Nicaragua 2013 Work

Safety in Managua, and earthquake panic.




A couple of days ago, I participated in a UN security staff training with the UNDSS here in Managua. We spoke about the security management system, about how to avoid danger, about how to plan field travels and my favourite part – the little tips and advice that one does not necessarily think of in the first place but that might prove to be essential for one’s safety and survival.

Before working for the UN in the field, one must complete the two online courses of Basic and Advanced Security in the Field. They are very informative and include recommendations on how to negotiate with kidnappers, identify land-mines, and navigate using the stars, to more every-day recommendations on which room to choose in a hotel and how to be culturally sensitive.

Once on site, the UN Department of Safety and Security usually arranges a training session focused on issues especially relevant to the duty station. In our case, Managua is a considerably dangerous city where armed robbery and assault is common, especially in taxis.

Best advice of the day: Always look for the handles on the inside of the door before entering a taxi, they are often removed to prepare for robbery.

Secondly, and maybe the most informative part the training: Nicaragua is the third most vulnerable country in the world to climate risks. And in this case, we’re talking massive earthquakes and volcano eruptions.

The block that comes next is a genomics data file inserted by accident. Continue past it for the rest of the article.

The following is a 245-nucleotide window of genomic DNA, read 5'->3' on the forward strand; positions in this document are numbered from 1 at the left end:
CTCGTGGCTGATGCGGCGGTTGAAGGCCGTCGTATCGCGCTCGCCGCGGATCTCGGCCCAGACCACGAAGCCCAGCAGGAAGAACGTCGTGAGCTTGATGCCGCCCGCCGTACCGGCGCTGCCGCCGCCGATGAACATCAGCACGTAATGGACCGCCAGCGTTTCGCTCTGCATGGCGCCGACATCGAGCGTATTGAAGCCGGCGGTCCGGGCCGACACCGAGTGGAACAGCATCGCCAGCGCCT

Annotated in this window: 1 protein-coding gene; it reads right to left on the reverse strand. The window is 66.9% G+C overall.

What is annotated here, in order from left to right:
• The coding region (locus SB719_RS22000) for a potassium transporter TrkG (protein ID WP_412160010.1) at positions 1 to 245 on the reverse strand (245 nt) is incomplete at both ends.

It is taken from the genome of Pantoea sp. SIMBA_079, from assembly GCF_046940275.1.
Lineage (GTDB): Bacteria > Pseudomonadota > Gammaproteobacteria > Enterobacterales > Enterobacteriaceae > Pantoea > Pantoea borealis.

One of my first encounters with the earthquake panic was when seeing the “Back in when parking” signs on some parking lots. This is to allow for faster evacuation in case of an earthquake. And the tremors are common. “It’s trembling all the time here in Managua, you are just not feeling it because it’s so deep down and not strong enough.” All staff have a kit with a helmet, glasses, gloves, a facemask and a whistle on our desks in the office despite the UN building supposedly having an anti seismic construction. Earthquakes are a serious deal here.

About 41 years ago, on the day before Christmas, Managua went from being the liveliest capital of Central America to suddenly becoming a ruin leveled to the ground. Half of the city’s population was left without a home, and Managua residents moved to areas outside of the core of the city. To this date, the 6.3 magnitude earthquake from 1972 is the reason to why there is no defined city center in Managua, to why taxis navigate using landmarks instead of street names and to why people are so afraid of tremors and keep talking about the “triangle of life”. 10,000 people were killed that year.

Managua is situated on several so called “active fault lines” and has been completely destroyed more than once. It was previously hit by strong earthquakes in 1885 and 1931, which sums up into a pattern of monstrous earthquakes every 40-43 years.

Did I mention the last big one was in 1972?


The “Triangle of Life” is a theory proposing that the most likely way to survive an earthquake is by seeking shelter next to a strong and stable object, the empty space created next to it as walls and structure fall is referred to as the “triangle of life.” Doorways are, as opposed to common belief, not a safe place – as they no longer serve to hold up the structure in modern buildings.

If feasible, get out as soon as possible. If not, jump down and in under your desk. And keep calm. With your helmet.

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